Melbourne School of Psychological Sciences - Research Publications

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    Psychosocial Well-Being and Functional Outcomes in Youth With Type 1 Diabetes 12 years After Disease Onset
    Northam, EA ; Lin, A ; Finch, S ; Weather, GA ; Cameron, FJ (AMER DIABETES ASSOC, 2010-07-01)
    OBJECTIVE: Type 1 diabetes in youth and community controls were compared on functional outcomes. Relationships were examined between psychosocial variables at diagnosis and functional outcome 12 years later. RESEARCH DESIGN AND METHODS: Participants were subjects with type 1 diabetes (n = 110, mean age 20.7 years, SD 4.3) and control subjects (n = 76, mean age 20.8 years, SD 4.0). The measures used included the Youth Self-Report and Young Adult Self-Report and a semi-structured interview of functional outcomes. Type 1 diabetes participants also provided information about current diabetes care and metabolic control from diagnosis. RESULTS: Type 1 diabetes participants and control subjects reported similar levels of current well-being but for the youth with type 1 diabetes, the mental health referral rates over the previous 12 years were higher by 19% and school completion rates were lower by 17%. Over one-third of clinical participants were not currently receiving specialist care and this group had higher mental health service usage in the past (61 vs. 33%) and lower current psychosocial well- being. Within the type 1 diabetes group, behavior problems, high activity, and low family cohesion at diagnosis predicted lower current well-being, but were not associated with metabolic control history. Poorer metabolic control was associated with higher mental health service usage. CONCLUSIONS: Type 1 diabetes participants report similar levels of current psychosocial well-being compared with control subjects, but higher levels of psychiatric morbidity since diagnosis and lower school completion rates. Psychiatric morbidity was associated with poor metabolic control and failure to transition to tertiary adult diabetes care.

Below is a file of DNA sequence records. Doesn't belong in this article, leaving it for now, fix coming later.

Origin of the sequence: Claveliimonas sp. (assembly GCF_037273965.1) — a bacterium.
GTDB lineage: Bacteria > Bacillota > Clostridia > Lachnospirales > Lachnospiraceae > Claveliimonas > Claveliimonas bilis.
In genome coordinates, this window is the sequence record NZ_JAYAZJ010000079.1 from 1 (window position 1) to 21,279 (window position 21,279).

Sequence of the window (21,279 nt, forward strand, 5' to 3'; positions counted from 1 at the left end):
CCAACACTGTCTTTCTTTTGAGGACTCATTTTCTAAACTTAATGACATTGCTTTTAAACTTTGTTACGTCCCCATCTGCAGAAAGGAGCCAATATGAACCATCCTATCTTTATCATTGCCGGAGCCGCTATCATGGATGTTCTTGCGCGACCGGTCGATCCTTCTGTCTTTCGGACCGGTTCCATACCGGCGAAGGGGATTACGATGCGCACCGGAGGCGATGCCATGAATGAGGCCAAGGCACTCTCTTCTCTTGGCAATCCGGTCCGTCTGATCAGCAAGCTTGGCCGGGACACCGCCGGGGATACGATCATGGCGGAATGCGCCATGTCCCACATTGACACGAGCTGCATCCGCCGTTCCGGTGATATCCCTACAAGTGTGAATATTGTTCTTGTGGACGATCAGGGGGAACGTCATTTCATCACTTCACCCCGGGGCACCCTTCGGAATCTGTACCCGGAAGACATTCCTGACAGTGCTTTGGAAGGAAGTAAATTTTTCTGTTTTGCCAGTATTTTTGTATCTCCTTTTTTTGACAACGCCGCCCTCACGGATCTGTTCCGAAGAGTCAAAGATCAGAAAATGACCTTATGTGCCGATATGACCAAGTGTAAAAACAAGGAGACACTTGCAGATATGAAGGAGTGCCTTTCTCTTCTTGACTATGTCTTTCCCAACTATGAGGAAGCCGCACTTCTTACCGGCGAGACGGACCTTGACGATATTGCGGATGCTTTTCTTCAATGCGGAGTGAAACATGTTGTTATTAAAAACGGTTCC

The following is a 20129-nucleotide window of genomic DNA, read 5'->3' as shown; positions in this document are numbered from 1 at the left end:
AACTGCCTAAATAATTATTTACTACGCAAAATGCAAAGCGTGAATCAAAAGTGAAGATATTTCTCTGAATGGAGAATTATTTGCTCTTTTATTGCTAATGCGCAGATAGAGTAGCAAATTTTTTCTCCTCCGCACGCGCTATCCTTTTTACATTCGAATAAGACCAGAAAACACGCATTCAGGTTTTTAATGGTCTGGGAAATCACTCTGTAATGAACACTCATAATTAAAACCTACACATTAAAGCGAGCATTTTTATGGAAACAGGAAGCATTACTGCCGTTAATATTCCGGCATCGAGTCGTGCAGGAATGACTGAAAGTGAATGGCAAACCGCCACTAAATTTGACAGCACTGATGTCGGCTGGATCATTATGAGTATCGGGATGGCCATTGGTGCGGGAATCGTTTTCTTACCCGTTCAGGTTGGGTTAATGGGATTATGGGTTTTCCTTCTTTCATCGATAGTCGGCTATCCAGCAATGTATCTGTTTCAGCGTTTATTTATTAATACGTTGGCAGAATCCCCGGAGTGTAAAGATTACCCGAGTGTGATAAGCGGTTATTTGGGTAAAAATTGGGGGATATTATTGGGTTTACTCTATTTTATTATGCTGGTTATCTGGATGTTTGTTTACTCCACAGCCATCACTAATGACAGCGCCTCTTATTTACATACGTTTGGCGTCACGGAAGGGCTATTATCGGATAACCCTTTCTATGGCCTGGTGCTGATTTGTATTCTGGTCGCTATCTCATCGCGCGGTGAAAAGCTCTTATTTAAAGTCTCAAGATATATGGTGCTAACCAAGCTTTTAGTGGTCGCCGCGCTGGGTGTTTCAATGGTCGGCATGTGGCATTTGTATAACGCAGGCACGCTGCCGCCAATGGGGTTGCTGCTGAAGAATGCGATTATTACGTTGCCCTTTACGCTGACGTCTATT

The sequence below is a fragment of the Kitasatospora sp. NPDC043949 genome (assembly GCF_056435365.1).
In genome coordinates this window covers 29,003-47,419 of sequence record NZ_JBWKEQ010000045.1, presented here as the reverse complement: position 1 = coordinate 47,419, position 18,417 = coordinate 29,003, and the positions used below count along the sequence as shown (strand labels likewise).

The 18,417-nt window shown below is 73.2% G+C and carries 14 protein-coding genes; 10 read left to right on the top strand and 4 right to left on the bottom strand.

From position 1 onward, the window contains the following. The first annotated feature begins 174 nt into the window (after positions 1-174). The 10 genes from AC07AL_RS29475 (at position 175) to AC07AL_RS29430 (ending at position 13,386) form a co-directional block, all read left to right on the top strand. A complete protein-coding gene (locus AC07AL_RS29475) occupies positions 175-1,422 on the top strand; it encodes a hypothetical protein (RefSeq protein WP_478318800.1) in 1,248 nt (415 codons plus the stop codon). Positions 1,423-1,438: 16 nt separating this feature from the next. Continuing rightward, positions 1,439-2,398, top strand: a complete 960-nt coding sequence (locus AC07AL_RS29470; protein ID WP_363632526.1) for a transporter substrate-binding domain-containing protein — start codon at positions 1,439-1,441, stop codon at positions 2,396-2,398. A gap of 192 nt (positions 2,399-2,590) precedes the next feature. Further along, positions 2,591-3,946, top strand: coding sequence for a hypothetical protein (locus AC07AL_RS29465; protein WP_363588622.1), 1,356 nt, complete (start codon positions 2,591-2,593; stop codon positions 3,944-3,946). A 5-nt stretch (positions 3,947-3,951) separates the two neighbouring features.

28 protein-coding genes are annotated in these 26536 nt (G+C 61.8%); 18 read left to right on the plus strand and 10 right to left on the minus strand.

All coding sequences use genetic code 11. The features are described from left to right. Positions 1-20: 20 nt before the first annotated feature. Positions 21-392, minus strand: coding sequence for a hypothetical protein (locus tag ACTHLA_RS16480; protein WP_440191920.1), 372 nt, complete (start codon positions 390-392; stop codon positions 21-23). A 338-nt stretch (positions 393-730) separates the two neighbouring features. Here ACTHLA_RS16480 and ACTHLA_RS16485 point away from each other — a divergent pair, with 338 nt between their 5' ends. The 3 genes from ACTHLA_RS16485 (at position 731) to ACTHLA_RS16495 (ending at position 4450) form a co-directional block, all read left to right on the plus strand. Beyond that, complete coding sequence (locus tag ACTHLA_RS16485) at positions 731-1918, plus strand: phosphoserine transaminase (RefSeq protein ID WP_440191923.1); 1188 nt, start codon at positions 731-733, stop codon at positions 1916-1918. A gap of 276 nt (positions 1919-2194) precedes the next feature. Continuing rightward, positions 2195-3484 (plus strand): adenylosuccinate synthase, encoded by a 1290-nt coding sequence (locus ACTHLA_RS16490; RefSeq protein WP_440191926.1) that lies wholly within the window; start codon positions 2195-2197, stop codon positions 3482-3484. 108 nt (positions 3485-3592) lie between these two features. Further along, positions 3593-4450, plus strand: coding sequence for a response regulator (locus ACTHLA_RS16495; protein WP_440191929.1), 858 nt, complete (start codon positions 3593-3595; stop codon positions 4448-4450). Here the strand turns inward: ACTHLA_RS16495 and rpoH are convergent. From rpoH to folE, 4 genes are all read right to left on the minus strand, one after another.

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    Transforming Disability: Music in Special Education
    Farrell, H (Australian Society for Music Education, 2009)
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    Which patient will feel down, which will be happy? The need to study the genetic disposition of emotional states
    Sprangers, MAG ; Bartels, M ; Veenhoven, R ; Baas, F ; Martin, NG ; Mosing, M ; Movsas, B ; Ropka, ME ; Shinozaki, G ; Swaab, D (SPRINGER, 2010-12-01)